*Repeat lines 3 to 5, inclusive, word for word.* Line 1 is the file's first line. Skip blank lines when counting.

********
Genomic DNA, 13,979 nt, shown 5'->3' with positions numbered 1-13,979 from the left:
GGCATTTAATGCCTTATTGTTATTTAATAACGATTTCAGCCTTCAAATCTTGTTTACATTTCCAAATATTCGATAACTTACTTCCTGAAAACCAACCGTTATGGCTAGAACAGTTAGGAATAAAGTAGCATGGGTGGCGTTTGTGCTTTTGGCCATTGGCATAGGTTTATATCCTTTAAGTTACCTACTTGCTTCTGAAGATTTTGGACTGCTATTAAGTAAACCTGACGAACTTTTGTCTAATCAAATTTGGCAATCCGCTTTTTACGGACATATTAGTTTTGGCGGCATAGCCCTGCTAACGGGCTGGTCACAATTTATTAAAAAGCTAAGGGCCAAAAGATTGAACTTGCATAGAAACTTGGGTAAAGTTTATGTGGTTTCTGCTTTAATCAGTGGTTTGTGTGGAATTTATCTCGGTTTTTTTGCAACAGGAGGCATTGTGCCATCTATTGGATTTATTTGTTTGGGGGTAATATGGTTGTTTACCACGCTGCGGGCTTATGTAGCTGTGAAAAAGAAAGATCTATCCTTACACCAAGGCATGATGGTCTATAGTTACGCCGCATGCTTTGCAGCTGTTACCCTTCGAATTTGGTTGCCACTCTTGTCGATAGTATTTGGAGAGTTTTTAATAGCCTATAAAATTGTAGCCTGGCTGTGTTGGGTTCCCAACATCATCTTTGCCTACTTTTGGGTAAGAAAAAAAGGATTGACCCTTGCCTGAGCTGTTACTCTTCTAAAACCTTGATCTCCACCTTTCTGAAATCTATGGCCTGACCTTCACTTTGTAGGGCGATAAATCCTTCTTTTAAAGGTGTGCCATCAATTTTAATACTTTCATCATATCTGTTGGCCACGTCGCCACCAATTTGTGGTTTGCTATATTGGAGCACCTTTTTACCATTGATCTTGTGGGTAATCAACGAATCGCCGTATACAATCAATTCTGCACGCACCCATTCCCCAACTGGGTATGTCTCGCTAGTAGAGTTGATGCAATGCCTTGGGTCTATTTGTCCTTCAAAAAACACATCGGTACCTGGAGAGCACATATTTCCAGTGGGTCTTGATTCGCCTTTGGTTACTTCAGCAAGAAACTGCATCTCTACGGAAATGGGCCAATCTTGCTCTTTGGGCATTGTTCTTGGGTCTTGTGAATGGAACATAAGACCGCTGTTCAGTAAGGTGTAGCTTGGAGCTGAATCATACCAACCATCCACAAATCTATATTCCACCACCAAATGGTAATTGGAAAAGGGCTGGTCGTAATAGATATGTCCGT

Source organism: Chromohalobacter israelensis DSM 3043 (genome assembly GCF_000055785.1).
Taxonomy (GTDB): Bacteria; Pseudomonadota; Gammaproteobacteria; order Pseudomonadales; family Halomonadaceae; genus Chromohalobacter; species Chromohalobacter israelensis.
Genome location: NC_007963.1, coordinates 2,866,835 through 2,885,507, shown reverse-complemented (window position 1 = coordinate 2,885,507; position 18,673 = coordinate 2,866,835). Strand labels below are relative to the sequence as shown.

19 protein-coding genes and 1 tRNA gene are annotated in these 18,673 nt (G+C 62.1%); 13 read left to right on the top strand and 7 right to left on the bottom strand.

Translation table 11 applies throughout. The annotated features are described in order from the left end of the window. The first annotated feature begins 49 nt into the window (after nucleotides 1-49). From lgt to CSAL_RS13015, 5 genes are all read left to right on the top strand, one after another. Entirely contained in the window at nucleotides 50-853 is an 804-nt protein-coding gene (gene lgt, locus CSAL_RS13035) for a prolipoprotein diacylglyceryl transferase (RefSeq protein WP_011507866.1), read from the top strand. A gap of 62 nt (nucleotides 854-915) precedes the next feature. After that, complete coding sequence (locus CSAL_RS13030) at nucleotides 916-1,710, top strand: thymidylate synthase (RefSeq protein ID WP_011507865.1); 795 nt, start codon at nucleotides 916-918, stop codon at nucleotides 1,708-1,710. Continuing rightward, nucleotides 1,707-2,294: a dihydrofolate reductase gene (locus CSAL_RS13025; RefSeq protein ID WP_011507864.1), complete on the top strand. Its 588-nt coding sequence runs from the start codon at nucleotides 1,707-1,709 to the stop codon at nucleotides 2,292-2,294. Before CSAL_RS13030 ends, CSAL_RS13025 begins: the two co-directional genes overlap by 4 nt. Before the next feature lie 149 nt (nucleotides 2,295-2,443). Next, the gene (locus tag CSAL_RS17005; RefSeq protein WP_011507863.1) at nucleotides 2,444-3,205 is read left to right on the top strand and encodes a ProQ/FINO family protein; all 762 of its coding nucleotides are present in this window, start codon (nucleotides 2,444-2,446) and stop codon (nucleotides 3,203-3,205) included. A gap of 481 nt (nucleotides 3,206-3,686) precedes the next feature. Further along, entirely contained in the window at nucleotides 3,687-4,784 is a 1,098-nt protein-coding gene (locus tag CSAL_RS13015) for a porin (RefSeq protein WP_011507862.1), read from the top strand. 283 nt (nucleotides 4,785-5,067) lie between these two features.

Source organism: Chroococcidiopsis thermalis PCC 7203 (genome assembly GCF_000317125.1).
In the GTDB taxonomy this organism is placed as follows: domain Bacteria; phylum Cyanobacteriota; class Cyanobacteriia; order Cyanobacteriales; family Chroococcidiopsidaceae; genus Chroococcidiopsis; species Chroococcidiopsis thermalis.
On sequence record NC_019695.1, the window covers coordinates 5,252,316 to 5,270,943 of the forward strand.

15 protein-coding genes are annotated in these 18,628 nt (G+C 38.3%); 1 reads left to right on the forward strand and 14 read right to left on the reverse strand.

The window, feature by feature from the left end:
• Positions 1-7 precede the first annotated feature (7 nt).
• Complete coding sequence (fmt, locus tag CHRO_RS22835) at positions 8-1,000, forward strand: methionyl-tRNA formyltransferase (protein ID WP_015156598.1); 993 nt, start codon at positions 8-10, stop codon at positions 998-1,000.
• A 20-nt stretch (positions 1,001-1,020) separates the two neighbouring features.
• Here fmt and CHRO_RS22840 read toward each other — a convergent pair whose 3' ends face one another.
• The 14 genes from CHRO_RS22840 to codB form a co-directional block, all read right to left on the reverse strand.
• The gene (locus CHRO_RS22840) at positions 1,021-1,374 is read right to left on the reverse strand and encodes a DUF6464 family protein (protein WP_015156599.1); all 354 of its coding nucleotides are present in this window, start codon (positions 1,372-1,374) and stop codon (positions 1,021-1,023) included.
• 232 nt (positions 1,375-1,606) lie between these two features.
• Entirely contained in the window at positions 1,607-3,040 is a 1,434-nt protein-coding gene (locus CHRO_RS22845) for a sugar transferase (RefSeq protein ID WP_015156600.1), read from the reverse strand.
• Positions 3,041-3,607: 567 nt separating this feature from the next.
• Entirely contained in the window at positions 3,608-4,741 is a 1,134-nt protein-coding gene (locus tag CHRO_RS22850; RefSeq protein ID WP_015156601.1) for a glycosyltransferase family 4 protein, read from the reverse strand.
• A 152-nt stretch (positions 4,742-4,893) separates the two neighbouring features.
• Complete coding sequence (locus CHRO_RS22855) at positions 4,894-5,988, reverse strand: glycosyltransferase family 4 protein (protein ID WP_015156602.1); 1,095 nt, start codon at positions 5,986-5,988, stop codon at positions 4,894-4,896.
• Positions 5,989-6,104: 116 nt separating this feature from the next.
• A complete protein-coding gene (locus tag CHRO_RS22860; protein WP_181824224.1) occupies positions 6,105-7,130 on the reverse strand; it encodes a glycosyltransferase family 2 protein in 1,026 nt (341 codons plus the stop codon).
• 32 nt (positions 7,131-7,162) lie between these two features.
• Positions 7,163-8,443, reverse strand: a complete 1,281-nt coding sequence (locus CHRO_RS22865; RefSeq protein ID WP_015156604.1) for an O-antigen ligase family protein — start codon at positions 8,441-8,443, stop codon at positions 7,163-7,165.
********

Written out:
Source organism: Chromohalobacter israelensis DSM 3043 (genome assembly GCF_000055785.1).
Taxonomy (GTDB): Bacteria; Pseudomonadota; Gammaproteobacteria; order Pseudomonadales; family Halomonadaceae; genus Chromohalobacter; species Chromohalobacter israelensis.
Genome location: NC_007963.1, coordinates 2,866,835 through 2,885,507, shown reverse-complemented (window position 1 = coordinate 2,885,507; position 18,673 = coordinate 2,866,835). Strand labels below are relative to the sequence as shown.